Malnutrition: How Much is Being Spent?

White flag with red logo of Doctors Without Borders/Médecins Sans Frontières (MSF) against sunny blue sky

© Valérie Batselaere/MSF

Democratic Republic of Congo 2009 © Kate Geraghty

Malnutrition is one of the biggest contributors to child mortality. Here, an MSF worker screens a Congolese child for malnutrition with a MUAC, a tool that measures his middle-upper arm circumference.

Malnutrition is an urgent humanitarian emergency that contributes to the deaths of 3.5 to 5 million children under five each year. Millions more are left vulnerable to illnesses or suffering from physical or mental disabilities due to malnutrition. This in turn contributes to impediments to education and development in affected countries.

Despite the fact that malnutrition has regained the world’s attention in recent years, especially in light of the 2007-2008 surge in food prices, international donor funding falls drastically short of the enormous needs. The World Bank estimates that $12.5 billion is needed yearly from the international donor community to effectively address malnutrition. A new report by Doctors Without Borders/Médecins Sans Frontières (MSF), released in advance of the 2009 World Food Summit, reveals that the current funding for the years 2004-2007 averaged $350 million annually—30 times less than the amount need to fight malnutrition.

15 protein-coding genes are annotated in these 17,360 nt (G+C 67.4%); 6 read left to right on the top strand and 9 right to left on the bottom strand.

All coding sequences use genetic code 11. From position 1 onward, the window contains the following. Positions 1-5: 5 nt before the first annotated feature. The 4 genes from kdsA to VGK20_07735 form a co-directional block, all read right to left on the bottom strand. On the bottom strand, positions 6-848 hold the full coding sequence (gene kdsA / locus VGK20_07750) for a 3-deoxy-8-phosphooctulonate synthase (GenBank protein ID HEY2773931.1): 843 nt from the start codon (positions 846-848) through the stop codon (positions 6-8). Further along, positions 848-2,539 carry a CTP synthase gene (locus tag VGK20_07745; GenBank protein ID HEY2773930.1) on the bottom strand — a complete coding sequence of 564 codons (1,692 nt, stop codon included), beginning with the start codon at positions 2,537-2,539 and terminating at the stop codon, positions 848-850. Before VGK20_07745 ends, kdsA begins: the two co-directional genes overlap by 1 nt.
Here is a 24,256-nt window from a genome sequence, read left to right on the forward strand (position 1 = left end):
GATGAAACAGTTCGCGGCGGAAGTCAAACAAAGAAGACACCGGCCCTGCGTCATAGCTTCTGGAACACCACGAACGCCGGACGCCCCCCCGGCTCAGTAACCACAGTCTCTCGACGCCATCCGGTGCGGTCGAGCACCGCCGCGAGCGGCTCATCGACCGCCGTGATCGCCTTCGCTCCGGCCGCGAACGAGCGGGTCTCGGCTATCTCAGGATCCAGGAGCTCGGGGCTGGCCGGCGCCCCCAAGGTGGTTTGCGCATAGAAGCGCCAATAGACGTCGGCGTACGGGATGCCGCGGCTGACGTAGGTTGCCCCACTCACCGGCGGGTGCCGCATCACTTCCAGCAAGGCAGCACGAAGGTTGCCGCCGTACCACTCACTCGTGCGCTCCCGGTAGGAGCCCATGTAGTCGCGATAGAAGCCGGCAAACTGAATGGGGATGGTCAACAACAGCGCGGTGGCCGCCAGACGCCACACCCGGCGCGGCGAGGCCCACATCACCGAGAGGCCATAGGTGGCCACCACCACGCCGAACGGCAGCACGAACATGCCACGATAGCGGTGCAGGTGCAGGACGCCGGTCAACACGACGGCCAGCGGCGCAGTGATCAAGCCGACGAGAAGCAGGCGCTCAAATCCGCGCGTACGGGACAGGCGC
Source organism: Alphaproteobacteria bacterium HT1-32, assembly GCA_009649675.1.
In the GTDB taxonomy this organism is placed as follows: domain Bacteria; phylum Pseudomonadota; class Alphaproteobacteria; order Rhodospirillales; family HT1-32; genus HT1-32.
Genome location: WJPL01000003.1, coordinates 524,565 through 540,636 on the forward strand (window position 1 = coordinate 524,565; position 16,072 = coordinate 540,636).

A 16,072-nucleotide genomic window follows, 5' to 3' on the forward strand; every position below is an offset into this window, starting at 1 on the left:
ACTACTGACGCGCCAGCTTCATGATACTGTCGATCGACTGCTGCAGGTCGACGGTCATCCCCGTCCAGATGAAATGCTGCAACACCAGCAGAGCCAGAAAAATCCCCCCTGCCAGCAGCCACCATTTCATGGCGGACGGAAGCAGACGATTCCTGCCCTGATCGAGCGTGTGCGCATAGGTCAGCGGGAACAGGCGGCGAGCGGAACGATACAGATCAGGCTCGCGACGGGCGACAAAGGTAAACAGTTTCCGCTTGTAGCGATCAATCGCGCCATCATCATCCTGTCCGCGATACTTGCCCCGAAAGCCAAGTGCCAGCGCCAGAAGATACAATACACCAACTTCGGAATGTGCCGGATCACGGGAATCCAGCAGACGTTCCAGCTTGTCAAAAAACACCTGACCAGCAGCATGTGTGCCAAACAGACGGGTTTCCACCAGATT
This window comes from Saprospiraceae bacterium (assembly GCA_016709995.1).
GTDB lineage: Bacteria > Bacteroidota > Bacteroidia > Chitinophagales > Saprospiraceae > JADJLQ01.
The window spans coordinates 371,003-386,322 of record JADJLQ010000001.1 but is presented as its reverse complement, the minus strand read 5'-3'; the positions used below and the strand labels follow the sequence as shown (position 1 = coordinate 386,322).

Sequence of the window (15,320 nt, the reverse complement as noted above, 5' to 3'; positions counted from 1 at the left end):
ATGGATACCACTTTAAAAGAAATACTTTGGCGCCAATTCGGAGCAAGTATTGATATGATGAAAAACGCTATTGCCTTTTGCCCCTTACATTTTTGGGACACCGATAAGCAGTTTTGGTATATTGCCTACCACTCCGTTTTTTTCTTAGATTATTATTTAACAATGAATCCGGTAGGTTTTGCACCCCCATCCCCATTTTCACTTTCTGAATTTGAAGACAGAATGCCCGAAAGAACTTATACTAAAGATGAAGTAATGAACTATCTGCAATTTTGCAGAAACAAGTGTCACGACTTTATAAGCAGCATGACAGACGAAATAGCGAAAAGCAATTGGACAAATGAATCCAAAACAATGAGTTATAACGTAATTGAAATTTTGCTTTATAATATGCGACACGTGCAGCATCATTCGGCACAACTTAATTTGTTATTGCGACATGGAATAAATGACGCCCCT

MSF's report "Malnutrition: How Much is Being Spent?" documents that international donor funding flows have remained flat and insufficient since 2000 and makes a plea to donors, recipient countries, and international organizations to increase their commitments considerably. In addition, the report shows only 1.7 percent of emergency food aid actually addresses nutritional needs. MSF recommends that  interventions target nutrition if the scourge of malnutrition is to be reduced.